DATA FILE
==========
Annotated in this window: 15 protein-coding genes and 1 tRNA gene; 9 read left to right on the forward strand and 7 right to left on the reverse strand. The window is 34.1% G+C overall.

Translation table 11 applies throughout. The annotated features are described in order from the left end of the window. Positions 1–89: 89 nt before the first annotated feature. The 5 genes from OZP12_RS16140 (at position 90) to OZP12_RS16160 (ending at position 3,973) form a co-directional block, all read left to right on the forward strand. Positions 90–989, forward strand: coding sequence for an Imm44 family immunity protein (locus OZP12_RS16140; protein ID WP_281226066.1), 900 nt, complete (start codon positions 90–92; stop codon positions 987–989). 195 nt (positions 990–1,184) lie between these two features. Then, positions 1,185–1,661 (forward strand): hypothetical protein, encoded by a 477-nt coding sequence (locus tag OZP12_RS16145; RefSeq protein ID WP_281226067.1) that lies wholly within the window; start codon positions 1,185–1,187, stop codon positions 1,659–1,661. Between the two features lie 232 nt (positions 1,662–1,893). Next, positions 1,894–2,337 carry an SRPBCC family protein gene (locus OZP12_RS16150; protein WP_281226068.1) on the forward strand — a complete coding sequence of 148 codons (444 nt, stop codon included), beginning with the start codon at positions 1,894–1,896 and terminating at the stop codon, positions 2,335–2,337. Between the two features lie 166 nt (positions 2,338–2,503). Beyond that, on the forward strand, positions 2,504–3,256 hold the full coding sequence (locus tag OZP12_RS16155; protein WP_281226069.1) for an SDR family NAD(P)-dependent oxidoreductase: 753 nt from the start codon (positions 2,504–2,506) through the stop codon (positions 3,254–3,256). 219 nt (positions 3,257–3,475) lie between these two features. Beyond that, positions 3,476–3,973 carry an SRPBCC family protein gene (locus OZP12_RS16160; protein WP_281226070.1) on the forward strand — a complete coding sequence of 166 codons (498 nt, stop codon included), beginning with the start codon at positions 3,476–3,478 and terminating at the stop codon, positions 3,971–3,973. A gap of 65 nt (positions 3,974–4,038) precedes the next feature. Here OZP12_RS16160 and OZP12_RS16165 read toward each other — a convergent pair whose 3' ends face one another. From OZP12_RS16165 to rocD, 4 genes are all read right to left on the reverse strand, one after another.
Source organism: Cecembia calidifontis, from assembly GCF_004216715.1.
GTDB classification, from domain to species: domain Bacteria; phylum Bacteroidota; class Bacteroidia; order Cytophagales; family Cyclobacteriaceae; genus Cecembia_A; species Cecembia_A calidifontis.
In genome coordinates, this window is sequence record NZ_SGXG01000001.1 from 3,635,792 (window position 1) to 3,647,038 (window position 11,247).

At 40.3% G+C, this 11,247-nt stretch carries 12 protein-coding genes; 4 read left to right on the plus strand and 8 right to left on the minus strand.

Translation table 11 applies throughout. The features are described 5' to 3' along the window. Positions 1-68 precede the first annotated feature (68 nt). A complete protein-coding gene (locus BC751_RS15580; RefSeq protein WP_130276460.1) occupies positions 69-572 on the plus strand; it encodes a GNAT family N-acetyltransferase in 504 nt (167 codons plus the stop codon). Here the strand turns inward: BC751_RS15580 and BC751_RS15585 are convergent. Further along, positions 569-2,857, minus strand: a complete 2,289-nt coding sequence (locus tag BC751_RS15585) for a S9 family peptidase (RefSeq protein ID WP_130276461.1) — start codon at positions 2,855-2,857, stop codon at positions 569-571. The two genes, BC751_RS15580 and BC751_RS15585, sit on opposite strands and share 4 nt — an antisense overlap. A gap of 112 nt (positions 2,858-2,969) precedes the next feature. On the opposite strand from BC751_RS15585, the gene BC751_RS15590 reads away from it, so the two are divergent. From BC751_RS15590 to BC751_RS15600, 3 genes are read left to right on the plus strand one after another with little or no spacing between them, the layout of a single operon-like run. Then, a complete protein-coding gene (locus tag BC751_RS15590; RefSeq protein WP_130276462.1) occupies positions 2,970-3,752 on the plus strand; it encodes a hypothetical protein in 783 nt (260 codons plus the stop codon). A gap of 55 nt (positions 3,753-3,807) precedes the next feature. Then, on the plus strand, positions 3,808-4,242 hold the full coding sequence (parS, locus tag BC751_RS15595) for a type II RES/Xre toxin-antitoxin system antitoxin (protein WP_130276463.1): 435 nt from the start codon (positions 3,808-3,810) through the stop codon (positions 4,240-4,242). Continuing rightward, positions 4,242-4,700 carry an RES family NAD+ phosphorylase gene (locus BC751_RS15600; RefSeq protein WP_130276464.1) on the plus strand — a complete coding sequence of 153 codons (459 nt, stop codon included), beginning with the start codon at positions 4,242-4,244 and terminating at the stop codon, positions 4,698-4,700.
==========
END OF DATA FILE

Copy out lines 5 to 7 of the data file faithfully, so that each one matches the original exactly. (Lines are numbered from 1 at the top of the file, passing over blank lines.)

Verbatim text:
In genome coordinates, this window is sequence record NZ_SGXG01000001.1 from 3,635,792 (window position 1) to 3,647,038 (window position 11,247).

At 40.3% G+C, this 11,247-nt stretch carries 12 protein-coding genes; 4 read left to right on the plus strand and 8 right to left on the minus strand.

Translation table 11 applies throughout. The features are described 5' to 3' along the window. Positions 1-68 precede the first annotated feature (68 nt). A complete protein-coding gene (locus BC751_RS15580; RefSeq protein WP_130276460.1) occupies positions 69-572 on the plus strand; it encodes a GNAT family N-acetyltransferase in 504 nt (167 codons plus the stop codon). Here the strand turns inward: BC751_RS15580 and BC751_RS15585 are convergent. Further along, positions 569-2,857, minus strand: a complete 2,289-nt coding sequence (locus tag BC751_RS15585) for a S9 family peptidase (RefSeq protein ID WP_130276461.1) — start codon at positions 2,855-2,857, stop codon at positions 569-571. The two genes, BC751_RS15580 and BC751_RS15585, sit on opposite strands and share 4 nt — an antisense overlap. A gap of 112 nt (positions 2,858-2,969) precedes the next feature. On the opposite strand from BC751_RS15585, the gene BC751_RS15590 reads away from it, so the two are divergent. From BC751_RS15590 to BC751_RS15600, 3 genes are read left to right on the plus strand one after another with little or no spacing between them, the layout of a single operon-like run. Then, a complete protein-coding gene (locus tag BC751_RS15590; RefSeq protein WP_130276462.1) occupies positions 2,970-3,752 on the plus strand; it encodes a hypothetical protein in 783 nt (260 codons plus the stop codon). A gap of 55 nt (positions 3,753-3,807) precedes the next feature. Then, on the plus strand, positions 3,808-4,242 hold the full coding sequence (parS, locus tag BC751_RS15595) for a type II RES/Xre toxin-antitoxin system antitoxin (protein WP_130276463.1): 435 nt from the start codon (positions 3,808-3,810) through the stop codon (positions 4,240-4,242). Continuing rightward, positions 4,242-4,700 carry an RES family NAD+ phosphorylase gene (locus BC751_RS15600; RefSeq protein WP_130276464.1) on the plus strand — a complete coding sequence of 153 codons (459 nt, stop codon included), beginning with the start codon at positions 4,242-4,244 and terminating at the stop codon, positions 4,698-4,700.